Bank does itself permanent damage over tracker fiasco
Last week, Permanent TSB made headlines after an enforcement investigation by the Central Bank identified "significant failures" by both PTSB and its subsidiary company, Springboard Mortgages, connected to tracker mortgage options and rates.
The bank mismanaged the accounts of nearly 1,400 mortgage customers – at least 22 of whom lost their homes as a result of its multiple failures.
Among the issues identified by the investigation was PTSB’s failure to inform certain customers of the consequences of their decisions to break early from a fixed rate or discounted tracker period.
The result of breaking early was that they lost their contractual right to be offered a tracker rate when their fixed rate or discounted tracker period would have ended.
The bank also failed to inform other customers of their right to be offered a tracker rate at the end of any fixed rate period.
The issue came to light only after two couples who held mortgages took a case to the Financial Services Ombudsman. Both couples had been on tracker mortgages and moved to fixed rates.
They then broke the term of their fixed rates early in a bid to revert to a tracker mortgage in a period between 2009 and 2010.
Their contracts allowed for this at the expiry of the fixed term. However, as they broke their fixed terms early, PTSB would not allow them to revert.
The Financial Services Ombudsman, William Prasifka, ruled in their favour and found the bank had erred by not providing them with sufficient information about the consequences of breaking their fixed rate early. The bank went to the High Court, which upheld the FSO's findings in August 2012.
PTSB then appealed to the Supreme Court. The case was listed for earlier this year, but the bank dropped it before the court hearing.
A reader contacted us to “make people aware of the traumatic effect of this so-called error”. He asked us to withhold his name, but he says he is “enraged knowing that no one person in the bank will be held accountable. And they think they can insult the customers affected by offering a disgraceful compensation package.”
PTSB has said it will pay a maximum of €50,000 to an owner-occupier affected by its failures and said if its failure was a “key factor” in ownership of the property being lost, any money still owed would be written-off. It has also apologised.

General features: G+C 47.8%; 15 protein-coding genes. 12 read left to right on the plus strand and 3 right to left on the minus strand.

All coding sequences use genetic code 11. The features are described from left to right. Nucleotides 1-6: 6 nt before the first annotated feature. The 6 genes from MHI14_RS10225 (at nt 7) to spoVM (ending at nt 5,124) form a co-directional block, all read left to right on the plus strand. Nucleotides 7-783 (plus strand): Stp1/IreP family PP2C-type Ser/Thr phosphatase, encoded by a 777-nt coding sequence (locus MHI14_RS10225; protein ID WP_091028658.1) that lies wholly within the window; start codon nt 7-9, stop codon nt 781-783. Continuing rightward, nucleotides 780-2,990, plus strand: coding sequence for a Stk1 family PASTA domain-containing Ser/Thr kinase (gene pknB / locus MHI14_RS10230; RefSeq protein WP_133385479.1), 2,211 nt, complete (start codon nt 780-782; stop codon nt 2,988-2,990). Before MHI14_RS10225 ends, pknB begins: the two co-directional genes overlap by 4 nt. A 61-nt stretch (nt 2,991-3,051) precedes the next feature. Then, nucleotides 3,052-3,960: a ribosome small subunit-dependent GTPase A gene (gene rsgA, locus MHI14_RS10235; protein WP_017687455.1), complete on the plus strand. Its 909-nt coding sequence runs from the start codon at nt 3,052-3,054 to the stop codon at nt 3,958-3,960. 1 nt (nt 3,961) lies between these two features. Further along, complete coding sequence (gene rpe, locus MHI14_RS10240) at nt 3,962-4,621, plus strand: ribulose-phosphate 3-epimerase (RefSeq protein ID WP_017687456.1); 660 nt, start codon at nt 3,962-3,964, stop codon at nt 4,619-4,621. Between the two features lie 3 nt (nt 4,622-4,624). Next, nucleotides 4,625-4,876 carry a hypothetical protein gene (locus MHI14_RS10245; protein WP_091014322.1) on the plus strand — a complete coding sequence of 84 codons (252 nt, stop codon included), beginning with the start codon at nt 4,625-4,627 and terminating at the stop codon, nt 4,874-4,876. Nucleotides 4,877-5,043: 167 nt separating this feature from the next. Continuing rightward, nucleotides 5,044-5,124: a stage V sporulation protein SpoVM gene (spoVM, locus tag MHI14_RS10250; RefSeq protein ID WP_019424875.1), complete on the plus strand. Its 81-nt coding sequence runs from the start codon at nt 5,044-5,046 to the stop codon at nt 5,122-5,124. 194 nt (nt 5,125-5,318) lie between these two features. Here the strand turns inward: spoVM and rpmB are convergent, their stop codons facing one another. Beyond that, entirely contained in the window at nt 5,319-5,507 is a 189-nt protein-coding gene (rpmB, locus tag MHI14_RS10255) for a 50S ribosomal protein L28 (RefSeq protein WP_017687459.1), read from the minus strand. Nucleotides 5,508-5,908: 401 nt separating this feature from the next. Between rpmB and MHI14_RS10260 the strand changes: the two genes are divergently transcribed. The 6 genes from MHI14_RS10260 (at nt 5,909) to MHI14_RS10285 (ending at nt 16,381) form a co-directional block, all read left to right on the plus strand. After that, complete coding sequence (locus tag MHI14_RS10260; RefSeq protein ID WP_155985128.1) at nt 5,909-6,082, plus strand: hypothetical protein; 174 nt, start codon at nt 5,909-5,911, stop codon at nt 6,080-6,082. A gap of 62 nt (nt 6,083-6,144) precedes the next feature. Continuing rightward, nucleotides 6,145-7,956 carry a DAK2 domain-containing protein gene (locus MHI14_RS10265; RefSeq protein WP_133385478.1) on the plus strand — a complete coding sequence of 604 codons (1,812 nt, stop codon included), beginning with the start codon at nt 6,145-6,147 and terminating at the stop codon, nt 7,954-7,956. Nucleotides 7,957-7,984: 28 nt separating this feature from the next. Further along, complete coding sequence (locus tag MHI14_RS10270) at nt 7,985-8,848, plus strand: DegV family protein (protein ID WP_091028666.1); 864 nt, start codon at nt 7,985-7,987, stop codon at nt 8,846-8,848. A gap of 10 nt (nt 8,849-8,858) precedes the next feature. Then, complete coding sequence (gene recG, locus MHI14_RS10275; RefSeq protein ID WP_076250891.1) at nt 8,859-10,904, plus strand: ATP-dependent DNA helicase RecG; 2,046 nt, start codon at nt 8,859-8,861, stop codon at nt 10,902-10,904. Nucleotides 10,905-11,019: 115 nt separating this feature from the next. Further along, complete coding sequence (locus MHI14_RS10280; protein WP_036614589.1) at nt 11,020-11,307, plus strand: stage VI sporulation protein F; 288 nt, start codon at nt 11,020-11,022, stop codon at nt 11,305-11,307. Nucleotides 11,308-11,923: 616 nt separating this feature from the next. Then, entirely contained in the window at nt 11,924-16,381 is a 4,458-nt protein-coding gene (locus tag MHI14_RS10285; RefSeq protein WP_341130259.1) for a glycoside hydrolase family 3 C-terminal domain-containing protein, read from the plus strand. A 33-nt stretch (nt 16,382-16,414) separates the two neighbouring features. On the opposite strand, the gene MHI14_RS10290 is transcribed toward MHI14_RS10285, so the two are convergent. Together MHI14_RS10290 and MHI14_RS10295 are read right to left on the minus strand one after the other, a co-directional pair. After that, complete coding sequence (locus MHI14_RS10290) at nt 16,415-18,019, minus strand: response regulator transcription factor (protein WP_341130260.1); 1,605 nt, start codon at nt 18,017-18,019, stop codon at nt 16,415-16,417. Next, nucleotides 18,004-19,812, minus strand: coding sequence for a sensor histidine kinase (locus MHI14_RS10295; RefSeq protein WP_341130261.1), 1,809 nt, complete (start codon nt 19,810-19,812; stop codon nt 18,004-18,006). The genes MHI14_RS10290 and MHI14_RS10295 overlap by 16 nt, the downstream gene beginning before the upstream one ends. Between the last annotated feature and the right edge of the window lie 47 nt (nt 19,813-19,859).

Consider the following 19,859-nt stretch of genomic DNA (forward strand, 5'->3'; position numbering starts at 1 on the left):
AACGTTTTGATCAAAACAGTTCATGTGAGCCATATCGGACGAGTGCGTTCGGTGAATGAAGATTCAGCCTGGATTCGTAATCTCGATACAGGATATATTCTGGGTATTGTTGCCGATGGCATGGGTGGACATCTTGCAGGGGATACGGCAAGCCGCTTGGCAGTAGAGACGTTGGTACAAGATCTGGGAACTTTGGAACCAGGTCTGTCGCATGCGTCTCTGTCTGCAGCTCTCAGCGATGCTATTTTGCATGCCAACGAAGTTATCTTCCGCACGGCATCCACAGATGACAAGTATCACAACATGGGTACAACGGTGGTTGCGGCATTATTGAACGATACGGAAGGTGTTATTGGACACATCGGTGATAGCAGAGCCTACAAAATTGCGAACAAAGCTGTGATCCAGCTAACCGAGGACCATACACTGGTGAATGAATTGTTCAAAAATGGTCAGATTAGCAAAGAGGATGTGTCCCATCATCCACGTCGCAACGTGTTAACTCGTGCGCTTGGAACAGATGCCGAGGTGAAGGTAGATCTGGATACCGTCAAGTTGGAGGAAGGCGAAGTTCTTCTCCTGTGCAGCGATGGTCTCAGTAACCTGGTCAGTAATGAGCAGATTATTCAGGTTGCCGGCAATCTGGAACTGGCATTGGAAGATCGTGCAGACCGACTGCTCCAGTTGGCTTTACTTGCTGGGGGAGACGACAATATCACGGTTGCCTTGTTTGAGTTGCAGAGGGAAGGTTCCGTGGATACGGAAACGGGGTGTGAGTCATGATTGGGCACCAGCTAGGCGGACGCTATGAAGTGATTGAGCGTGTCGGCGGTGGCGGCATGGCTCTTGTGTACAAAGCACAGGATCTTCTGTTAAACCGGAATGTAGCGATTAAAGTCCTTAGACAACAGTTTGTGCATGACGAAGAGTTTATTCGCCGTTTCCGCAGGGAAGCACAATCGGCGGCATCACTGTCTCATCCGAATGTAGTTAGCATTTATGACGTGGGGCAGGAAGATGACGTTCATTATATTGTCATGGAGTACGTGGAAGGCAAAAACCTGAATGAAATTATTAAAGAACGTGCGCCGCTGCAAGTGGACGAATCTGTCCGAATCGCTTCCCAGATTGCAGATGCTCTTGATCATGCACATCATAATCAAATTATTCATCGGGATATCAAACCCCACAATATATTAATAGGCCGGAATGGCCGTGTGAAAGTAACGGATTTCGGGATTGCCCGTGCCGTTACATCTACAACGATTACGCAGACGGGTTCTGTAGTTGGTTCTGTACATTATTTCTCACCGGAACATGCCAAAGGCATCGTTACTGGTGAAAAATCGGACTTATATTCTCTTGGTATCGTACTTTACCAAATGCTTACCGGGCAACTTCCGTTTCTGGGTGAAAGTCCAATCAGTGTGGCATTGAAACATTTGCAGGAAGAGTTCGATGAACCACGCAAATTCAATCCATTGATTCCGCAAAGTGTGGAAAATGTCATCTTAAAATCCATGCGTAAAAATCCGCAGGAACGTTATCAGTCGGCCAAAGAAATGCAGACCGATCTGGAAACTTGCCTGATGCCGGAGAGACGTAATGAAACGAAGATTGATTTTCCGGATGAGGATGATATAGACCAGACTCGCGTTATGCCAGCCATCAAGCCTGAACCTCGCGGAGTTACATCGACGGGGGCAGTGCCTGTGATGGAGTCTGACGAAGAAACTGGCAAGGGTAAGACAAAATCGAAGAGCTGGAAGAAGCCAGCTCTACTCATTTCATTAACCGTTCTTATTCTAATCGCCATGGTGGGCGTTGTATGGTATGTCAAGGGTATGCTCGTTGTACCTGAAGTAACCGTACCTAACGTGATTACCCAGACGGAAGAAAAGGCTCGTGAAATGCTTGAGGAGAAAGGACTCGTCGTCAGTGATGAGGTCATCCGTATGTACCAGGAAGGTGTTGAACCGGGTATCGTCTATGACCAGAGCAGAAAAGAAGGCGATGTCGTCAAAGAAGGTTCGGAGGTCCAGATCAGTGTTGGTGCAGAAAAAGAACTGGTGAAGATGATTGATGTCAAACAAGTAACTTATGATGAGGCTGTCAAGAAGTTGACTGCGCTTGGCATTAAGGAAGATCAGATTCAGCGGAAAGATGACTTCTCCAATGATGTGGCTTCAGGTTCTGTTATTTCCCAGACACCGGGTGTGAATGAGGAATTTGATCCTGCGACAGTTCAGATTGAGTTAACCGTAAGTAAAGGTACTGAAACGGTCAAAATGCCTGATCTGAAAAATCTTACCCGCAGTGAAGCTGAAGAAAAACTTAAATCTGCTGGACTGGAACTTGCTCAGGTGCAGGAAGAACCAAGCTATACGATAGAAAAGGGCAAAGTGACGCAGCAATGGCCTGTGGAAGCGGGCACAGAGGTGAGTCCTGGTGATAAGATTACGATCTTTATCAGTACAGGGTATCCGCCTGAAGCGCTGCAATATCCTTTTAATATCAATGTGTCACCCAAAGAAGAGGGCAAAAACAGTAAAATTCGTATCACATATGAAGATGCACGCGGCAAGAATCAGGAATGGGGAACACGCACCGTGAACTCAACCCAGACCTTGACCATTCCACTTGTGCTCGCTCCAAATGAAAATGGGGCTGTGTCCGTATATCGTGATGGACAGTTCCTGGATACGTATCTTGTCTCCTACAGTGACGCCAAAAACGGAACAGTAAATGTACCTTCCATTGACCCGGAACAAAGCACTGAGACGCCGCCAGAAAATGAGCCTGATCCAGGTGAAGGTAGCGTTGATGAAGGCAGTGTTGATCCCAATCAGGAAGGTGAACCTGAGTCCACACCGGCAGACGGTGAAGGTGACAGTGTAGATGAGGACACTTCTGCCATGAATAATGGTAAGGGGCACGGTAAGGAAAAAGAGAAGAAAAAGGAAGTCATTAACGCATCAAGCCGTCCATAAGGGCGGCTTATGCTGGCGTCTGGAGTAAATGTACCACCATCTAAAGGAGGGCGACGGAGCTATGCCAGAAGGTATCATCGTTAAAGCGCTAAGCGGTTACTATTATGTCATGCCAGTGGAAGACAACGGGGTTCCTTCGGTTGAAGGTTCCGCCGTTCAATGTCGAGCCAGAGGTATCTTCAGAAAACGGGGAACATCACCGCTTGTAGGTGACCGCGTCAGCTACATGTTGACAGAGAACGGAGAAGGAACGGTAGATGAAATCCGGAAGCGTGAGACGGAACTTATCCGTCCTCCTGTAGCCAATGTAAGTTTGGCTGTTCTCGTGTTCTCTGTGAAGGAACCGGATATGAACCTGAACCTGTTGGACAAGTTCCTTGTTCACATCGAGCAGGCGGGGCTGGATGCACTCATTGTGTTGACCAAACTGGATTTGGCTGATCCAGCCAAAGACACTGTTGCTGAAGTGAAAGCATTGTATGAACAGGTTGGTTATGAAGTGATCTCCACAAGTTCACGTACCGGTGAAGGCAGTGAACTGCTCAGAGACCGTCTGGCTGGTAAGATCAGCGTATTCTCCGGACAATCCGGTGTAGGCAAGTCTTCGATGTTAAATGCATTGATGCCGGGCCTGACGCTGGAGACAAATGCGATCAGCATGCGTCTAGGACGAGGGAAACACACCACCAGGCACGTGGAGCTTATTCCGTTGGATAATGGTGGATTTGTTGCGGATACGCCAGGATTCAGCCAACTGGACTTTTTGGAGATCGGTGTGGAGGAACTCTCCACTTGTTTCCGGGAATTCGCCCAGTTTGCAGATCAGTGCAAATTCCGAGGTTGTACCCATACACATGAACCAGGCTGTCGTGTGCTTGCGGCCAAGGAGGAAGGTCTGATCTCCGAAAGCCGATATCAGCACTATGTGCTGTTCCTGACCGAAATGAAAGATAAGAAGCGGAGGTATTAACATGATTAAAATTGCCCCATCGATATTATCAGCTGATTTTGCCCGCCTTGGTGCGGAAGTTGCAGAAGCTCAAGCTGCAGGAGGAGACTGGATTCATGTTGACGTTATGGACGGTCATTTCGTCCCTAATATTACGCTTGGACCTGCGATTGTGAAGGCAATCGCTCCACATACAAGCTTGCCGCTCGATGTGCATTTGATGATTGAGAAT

Few, if any, of those affected are likely to be mollified by the apology. And does anyone think that a €50,000 payoff for losing a home as a result of a bank’s failure really is adequate compensation?
Rest insured, car hire firms will get you
We received a mail from Turlough Kinane about car hire.
“Just dropping you a note in regard to car rental companies,” it starts. “I often rent cars for business trips in the UK and feel they are difficult to deal with, and a lot of the blurb is very confusing in relation to the insurance. I ordered a car online for a trip in the UK last week. I got charged for damage to the car, which was not my doing, and I have not received satisfaction of my complaint.
“Is there a consumer body who represents who I can make a complaint to?”
The problem is the companies can hit consumers with charges and then stonewall all complaints. This is made easier due to the cross-border nature of the queries. If anyone has any issues related to car hire, the best starting point is the European Consumer Centre. It has repeatedly said that car rental leads to complaints as people struggle to find redress using traditional channels, so it is accustomed to dealing with the issue.
The centre can be reached through eccireland.ie.
Mobile firm makes every minute count
Last week, we carried an item on the "unlimited" packages offered by mobile phone companies. Alongside the text was a chart detailing the offerings of the companies doing business here. Something in that chart caught Sean O Kiersey's eye.
He wrote to us to say there were “16 lines of charges, of which 10 give charge allowances for 1,450 call minutes per day. Interesting, isn’t it, that a 24-hour day has only 1,440 minutes? No wonder these companies get their bills wrong!